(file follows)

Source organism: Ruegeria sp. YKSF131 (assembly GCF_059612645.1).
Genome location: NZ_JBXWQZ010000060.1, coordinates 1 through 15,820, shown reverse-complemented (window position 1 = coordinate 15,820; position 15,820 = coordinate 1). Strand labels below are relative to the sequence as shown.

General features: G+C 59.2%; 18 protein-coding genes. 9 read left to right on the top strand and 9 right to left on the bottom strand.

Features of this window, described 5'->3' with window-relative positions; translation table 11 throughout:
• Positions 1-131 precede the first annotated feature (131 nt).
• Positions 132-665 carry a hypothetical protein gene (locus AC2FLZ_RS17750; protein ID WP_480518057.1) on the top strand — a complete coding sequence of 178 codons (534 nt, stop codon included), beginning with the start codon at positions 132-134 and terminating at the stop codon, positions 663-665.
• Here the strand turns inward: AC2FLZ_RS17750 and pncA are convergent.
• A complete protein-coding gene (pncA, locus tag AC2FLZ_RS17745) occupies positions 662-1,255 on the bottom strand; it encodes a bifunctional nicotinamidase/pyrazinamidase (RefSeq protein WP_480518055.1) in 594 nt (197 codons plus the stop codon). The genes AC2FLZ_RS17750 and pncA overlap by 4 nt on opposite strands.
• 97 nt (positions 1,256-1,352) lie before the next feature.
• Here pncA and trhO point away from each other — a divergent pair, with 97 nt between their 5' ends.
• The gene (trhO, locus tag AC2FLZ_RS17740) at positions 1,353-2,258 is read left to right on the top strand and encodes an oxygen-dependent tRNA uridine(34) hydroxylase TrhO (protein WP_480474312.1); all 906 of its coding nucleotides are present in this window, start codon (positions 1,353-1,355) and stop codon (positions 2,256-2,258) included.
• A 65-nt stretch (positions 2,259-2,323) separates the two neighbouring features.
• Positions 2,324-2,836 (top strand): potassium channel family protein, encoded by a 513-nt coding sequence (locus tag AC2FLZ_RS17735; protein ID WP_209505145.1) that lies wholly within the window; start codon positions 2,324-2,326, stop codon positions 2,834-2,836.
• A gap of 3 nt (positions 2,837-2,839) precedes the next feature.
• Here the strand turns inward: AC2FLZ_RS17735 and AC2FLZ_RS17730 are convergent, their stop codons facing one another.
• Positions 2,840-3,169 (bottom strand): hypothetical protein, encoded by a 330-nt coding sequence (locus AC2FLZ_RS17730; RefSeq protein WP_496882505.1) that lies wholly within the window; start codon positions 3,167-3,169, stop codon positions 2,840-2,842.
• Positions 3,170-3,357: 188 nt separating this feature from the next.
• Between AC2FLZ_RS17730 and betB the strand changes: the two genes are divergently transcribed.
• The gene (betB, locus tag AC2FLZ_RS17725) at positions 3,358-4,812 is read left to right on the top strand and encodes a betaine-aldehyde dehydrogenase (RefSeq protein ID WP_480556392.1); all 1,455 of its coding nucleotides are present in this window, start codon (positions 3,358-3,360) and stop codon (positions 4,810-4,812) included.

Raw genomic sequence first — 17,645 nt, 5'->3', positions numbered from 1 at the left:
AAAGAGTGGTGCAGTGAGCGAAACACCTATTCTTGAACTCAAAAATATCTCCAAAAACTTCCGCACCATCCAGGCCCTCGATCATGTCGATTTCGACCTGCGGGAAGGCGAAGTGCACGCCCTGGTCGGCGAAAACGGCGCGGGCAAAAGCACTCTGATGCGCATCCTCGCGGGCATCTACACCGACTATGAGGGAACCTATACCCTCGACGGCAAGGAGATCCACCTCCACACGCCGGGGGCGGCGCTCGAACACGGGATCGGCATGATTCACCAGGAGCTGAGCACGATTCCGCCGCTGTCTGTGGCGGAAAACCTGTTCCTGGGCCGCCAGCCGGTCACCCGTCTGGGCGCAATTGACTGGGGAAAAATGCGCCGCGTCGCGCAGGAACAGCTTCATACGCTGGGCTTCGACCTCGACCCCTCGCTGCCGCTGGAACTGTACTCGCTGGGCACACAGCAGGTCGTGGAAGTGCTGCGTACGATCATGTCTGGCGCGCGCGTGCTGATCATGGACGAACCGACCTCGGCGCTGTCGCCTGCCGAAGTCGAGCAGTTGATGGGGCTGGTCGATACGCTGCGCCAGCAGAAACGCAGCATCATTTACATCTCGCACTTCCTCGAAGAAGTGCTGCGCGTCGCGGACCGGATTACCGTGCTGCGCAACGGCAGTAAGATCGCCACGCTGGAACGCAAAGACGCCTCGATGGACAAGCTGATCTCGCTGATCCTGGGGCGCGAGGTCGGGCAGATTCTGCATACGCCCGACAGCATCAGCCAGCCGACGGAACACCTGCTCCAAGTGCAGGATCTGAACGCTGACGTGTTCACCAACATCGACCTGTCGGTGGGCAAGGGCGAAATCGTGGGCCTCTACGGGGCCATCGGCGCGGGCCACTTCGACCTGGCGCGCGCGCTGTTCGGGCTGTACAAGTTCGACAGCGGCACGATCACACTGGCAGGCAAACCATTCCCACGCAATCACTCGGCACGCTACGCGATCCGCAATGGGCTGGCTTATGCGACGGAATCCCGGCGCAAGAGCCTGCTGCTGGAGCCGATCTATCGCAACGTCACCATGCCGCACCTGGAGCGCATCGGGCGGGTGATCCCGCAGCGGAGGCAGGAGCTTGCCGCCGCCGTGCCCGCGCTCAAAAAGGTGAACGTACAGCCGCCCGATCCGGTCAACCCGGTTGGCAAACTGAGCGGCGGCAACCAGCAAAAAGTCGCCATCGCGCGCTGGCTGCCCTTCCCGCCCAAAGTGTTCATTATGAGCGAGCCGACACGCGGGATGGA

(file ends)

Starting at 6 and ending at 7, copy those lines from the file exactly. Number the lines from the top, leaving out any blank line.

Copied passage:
• Positions 132-665 carry a hypothetical protein gene (locus AC2FLZ_RS17750; protein ID WP_480518057.1) on the top strand — a complete coding sequence of 178 codons (534 nt, stop codon included), beginning with the start codon at positions 132-134 and terminating at the stop codon, positions 663-665.
• Here the strand turns inward: AC2FLZ_RS17750 and pncA are convergent.